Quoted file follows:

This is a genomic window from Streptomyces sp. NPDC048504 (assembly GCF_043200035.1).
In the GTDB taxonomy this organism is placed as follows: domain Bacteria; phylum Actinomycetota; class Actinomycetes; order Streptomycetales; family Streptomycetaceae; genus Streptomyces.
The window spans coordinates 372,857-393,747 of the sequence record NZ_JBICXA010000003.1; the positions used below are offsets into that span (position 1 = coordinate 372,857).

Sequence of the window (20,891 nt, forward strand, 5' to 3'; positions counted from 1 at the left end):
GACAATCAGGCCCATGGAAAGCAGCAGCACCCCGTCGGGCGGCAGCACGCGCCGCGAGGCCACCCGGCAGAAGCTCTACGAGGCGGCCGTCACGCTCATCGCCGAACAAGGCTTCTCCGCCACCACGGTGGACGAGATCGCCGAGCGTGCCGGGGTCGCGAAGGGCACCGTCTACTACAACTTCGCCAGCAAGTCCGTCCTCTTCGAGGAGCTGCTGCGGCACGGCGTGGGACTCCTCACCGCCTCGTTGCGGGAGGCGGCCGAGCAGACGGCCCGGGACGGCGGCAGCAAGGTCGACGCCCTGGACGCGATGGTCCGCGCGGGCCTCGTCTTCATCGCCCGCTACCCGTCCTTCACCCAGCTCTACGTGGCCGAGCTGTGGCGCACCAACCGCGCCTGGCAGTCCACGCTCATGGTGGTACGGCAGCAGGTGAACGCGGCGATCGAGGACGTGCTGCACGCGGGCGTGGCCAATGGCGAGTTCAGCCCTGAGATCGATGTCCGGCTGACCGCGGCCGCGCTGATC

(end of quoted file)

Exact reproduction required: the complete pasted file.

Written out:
This is a genomic window from Streptomyces sp. NPDC048504 (assembly GCF_043200035.1).
In the GTDB taxonomy this organism is placed as follows: domain Bacteria; phylum Actinomycetota; class Actinomycetes; order Streptomycetales; family Streptomycetaceae; genus Streptomyces.
The window spans coordinates 372,857-393,747 of the sequence record NZ_JBICXA010000003.1; the positions used below are offsets into that span (position 1 = coordinate 372,857).

Sequence of the window (20,891 nt, forward strand, 5' to 3'; positions counted from 1 at the left end):
GACAATCAGGCCCATGGAAAGCAGCAGCACCCCGTCGGGCGGCAGCACGCGCCGCGAGGCCACCCGGCAGAAGCTCTACGAGGCGGCCGTCACGCTCATCGCCGAACAAGGCTTCTCCGCCACCACGGTGGACGAGATCGCCGAGCGTGCCGGGGTCGCGAAGGGCACCGTCTACTACAACTTCGCCAGCAAGTCCGTCCTCTTCGAGGAGCTGCTGCGGCACGGCGTGGGACTCCTCACCGCCTCGTTGCGGGAGGCGGCCGAGCAGACGGCCCGGGACGGCGGCAGCAAGGTCGACGCCCTGGACGCGATGGTCCGCGCGGGCCTCGTCTTCATCGCCCGCTACCCGTCCTTCACCCAGCTCTACGTGGCCGAGCTGTGGCGCACCAACCGCGCCTGGCAGTCCACGCTCATGGTGGTACGGCAGCAGGTGAACGCGGCGATCGAGGACGTGCTGCACGCGGGCGTGGCCAATGGCGAGTTCAGCCCTGAGATCGATGTCCGGCTGACCGCGGCCGCGCTGATC